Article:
Saturday, December 28, 2019
Positive And Negative Effects Of Community Policing Free Essay Example, 7000 words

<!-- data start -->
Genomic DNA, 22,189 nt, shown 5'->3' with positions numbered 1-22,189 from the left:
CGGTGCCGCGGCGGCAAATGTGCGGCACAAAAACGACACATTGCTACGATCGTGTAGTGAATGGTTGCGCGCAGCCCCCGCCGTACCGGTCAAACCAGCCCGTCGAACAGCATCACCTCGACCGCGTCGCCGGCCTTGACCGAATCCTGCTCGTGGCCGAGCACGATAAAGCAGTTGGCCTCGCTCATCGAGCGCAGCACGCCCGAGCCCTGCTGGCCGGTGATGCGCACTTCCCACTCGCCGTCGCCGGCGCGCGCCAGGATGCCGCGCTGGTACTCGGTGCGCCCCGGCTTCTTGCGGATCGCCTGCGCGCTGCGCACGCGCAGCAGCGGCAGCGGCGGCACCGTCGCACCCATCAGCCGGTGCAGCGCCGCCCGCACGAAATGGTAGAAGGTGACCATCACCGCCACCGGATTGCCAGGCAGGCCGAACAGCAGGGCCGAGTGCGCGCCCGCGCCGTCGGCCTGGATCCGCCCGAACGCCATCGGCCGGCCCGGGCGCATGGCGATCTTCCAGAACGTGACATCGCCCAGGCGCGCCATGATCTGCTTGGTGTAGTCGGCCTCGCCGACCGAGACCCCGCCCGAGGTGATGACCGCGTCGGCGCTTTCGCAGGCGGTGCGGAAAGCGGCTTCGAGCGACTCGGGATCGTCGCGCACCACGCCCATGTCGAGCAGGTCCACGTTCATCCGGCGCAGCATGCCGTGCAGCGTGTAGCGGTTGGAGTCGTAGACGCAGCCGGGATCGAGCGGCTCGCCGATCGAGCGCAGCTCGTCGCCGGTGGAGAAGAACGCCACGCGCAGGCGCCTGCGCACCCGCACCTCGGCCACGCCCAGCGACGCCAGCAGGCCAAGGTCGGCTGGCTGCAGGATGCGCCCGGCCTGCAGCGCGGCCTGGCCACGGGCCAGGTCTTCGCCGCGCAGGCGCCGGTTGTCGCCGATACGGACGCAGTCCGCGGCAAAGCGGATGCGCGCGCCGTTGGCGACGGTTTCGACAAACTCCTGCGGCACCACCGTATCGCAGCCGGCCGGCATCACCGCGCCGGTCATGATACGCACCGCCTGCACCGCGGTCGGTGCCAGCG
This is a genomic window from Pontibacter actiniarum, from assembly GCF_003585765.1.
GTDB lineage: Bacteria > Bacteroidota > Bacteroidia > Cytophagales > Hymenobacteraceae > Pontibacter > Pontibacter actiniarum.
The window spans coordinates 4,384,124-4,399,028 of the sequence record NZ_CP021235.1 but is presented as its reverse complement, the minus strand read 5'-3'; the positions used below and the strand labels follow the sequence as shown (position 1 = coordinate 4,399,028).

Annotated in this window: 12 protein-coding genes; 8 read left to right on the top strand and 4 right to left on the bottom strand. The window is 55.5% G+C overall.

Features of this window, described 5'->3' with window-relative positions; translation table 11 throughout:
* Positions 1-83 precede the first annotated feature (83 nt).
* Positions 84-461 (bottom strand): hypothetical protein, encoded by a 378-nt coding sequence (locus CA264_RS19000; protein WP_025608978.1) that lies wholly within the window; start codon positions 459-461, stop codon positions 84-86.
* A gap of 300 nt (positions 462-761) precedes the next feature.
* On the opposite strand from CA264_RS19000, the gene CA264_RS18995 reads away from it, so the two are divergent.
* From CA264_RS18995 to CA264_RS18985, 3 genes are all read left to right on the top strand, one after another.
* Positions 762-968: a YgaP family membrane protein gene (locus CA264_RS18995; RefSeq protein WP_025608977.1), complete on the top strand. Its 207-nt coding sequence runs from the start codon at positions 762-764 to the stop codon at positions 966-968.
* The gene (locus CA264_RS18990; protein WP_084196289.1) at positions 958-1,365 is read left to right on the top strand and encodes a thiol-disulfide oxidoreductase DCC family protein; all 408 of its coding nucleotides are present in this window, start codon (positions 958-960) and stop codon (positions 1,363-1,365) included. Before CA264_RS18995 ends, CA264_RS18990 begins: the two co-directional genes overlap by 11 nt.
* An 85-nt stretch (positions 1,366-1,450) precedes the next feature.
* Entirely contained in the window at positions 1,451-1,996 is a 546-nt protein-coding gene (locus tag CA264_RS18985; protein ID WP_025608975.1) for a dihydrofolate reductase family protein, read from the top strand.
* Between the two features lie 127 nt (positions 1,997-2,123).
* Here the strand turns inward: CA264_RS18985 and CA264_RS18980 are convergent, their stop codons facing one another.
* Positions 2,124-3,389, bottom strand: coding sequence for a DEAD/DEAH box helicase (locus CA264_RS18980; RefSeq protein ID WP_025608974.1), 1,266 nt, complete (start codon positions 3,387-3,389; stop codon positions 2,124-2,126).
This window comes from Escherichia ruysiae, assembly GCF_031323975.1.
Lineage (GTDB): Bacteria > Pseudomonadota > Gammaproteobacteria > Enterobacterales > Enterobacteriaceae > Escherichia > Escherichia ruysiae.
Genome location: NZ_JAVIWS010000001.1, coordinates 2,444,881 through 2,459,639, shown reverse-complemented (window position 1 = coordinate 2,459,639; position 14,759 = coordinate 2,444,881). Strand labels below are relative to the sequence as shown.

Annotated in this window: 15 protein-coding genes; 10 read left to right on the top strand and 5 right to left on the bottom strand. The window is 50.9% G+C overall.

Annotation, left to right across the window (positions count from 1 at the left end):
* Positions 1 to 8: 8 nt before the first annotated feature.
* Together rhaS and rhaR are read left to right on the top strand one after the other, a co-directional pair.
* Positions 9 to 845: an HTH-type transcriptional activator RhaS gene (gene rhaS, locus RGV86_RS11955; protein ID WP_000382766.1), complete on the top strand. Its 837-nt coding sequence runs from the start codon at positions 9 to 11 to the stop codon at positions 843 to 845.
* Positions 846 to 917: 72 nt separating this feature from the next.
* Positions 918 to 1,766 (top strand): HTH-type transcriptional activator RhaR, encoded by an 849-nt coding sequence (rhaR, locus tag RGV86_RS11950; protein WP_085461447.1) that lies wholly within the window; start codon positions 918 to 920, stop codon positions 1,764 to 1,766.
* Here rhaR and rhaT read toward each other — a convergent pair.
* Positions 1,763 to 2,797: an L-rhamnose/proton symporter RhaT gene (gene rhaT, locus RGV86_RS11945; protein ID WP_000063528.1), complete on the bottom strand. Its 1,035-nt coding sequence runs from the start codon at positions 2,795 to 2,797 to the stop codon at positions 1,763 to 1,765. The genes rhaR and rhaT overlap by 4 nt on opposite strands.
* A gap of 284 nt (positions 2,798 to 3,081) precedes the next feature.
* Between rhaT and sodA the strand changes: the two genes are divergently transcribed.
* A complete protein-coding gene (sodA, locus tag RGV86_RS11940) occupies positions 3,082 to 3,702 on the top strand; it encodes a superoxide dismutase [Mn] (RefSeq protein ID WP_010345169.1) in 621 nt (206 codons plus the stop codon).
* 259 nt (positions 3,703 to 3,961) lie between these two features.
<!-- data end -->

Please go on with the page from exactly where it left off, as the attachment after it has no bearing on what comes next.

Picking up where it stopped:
The birth of the term police as today s concept may be contributed to Henry Fielding. In 1848, Fielding who was a magistrate at that time conceived the idea of crime prevention as the principal task of the police force. He believed that a strong police and cooperation of the public could eliminate the causes of the crime and thus reduce crime in the society. He introduced the horse patrol and crime reporting system by the victims. After his death, John Fielding, his brother continued to develop further the idea of police. Besides, Fielding brothers, Patrick Colquhoun, a police reformer of the eighteenth century advocated that the primary goal of the police force was to prevent crime; recommended separation of judicial powers from police. The crime prevention idea set forth by the Fielding brothers and Colquhoun became the cornerstone for today's concept of community policing (Palmiotto 4-6). The history of policing through its failures and successes created the roots for community policing philosophy. Sir Robert Peel in 1929 with the formation of the London Metropolitan Police District laid the foundation of modern community policing philosophy. We will write a custom essay sample on Positive And Negative Effects Of Community Policing or any topic specifically for you Only $17.96 $11.86/pageorder now Sir Peel in 1929 developed the idea that prevention of crime should be the main objective of the police force. However, it took a long time before it became the objective of the American police force. American police were trained to respond to the commission of a crime (Palmiotto 14). American police historically lacked police-citizen interaction. Police strategy in America, at the beginning of the 20th century, was political. Policing represented the will of the political powers and their dominance in public life. In early 1900, police actions were directed to help those in power while punishing their political enemies (Greene 305). By the beginning of the 1920s, police lawlessness became a legend, and reformers sought to separate police from political control.